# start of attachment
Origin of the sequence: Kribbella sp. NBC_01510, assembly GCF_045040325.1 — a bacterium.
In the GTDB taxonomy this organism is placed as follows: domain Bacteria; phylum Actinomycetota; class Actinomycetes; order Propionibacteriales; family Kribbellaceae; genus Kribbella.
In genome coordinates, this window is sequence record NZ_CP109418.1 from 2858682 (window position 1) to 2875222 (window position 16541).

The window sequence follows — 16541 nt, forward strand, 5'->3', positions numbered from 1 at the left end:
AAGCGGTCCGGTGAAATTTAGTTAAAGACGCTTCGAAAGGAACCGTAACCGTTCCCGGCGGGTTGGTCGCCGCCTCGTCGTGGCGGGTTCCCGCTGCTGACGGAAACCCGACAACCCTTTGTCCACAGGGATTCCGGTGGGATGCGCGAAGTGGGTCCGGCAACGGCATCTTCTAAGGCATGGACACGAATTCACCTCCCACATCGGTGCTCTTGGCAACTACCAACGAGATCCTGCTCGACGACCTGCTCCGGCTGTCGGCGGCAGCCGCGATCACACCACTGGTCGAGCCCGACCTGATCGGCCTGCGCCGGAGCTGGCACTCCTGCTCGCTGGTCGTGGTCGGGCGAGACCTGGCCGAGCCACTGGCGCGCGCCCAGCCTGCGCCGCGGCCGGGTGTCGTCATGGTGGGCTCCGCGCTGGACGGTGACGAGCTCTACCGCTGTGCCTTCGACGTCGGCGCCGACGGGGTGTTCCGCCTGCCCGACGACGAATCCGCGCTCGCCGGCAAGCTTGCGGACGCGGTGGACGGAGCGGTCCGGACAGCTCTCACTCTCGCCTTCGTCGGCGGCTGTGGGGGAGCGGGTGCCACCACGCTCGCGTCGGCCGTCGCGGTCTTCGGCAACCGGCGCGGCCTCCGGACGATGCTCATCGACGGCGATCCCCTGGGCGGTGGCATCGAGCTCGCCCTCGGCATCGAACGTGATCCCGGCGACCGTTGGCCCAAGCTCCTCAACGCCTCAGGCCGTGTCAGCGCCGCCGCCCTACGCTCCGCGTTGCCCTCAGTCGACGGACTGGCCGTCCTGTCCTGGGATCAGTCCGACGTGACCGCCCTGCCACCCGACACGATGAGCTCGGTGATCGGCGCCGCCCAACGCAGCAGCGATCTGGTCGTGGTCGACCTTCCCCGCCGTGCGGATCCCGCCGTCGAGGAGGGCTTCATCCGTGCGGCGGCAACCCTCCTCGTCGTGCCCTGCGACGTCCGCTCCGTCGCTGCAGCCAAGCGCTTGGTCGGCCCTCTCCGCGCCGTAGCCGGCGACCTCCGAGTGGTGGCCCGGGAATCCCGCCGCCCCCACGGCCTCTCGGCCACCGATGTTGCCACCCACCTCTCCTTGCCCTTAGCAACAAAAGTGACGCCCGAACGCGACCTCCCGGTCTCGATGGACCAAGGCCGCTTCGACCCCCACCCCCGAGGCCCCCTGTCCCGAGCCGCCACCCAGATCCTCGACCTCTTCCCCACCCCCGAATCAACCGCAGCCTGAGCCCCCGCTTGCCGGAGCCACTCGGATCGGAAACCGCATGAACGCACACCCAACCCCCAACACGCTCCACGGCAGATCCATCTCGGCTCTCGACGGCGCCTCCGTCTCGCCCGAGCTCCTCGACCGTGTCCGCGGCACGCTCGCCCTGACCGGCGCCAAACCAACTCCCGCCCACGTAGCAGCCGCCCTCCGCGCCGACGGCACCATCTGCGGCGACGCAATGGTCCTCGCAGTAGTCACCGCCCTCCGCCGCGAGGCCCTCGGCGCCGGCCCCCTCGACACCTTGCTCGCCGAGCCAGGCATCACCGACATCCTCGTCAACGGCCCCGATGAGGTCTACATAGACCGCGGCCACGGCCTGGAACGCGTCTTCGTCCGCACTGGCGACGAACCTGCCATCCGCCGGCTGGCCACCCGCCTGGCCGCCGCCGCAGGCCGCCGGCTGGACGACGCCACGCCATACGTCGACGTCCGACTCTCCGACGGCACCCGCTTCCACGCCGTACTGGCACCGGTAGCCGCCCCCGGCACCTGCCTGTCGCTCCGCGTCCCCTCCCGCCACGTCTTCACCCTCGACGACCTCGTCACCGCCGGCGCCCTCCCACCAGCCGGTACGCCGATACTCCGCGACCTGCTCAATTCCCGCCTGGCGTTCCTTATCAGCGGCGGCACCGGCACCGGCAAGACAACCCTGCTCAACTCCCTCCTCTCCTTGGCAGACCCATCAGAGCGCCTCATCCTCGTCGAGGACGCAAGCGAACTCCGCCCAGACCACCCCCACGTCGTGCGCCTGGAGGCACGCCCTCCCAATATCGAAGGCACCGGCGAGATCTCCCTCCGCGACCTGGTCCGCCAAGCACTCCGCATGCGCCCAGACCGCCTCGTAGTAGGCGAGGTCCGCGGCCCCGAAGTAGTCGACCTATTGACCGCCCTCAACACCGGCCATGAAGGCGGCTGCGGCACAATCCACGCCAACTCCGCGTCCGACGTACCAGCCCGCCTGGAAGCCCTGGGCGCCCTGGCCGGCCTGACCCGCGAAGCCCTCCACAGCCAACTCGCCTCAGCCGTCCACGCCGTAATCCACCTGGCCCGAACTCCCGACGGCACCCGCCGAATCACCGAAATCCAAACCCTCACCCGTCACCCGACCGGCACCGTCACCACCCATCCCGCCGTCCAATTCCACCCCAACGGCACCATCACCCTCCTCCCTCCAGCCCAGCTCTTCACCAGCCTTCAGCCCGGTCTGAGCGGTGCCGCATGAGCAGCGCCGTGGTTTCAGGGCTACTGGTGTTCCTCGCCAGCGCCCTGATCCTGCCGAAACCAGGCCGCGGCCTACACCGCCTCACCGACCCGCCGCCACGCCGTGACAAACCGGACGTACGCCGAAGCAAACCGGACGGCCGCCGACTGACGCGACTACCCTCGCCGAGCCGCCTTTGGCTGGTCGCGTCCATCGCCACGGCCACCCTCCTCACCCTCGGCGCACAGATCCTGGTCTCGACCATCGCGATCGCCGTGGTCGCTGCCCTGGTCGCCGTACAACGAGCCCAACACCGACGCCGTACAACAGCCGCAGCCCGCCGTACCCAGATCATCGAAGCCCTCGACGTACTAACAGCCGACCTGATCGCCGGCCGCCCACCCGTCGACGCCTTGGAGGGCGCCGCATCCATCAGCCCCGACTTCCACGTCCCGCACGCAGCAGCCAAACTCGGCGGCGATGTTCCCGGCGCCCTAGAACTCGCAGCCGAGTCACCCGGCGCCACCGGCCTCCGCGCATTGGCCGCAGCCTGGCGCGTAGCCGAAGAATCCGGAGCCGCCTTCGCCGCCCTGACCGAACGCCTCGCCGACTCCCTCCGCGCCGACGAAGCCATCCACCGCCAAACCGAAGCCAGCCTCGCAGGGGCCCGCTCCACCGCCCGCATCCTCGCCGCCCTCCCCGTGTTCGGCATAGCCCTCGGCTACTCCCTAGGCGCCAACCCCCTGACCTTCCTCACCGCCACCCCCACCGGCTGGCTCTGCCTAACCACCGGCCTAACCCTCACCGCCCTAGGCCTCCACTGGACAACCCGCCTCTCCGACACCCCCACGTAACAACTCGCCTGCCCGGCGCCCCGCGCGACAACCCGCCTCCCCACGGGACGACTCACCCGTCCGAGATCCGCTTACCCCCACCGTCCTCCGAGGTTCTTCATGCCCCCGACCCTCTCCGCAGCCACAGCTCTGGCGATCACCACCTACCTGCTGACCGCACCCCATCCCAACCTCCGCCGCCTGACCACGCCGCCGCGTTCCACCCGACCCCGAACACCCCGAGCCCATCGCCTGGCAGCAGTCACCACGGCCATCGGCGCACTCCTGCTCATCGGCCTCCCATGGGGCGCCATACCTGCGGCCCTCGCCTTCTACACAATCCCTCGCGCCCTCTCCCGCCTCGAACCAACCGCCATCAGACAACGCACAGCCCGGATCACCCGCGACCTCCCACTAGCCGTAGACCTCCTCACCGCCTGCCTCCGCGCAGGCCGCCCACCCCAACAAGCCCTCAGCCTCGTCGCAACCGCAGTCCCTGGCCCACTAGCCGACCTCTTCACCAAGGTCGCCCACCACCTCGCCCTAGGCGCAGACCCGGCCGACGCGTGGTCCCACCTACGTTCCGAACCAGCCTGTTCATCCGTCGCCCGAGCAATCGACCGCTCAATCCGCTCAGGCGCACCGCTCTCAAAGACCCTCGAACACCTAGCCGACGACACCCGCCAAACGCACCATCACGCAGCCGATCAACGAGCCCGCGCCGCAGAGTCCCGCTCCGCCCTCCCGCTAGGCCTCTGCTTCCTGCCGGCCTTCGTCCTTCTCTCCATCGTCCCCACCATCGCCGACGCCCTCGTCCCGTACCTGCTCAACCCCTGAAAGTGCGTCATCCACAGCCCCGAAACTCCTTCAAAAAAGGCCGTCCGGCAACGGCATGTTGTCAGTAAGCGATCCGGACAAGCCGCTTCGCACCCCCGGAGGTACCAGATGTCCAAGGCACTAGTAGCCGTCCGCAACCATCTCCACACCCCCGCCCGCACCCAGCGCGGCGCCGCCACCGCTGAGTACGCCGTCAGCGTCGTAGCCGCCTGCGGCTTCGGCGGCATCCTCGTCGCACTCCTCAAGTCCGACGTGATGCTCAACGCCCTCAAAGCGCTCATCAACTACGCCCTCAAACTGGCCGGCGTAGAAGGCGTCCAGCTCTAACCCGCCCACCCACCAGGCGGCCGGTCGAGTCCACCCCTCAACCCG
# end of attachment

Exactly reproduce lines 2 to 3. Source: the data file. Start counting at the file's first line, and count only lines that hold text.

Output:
In the GTDB taxonomy this organism is placed as follows: domain Bacteria; phylum Actinomycetota; class Actinomycetes; order Propionibacteriales; family Kribbellaceae; genus Kribbella.
In genome coordinates, this window is sequence record NZ_CP109418.1 from 2858682 (window position 1) to 2875222 (window position 16541).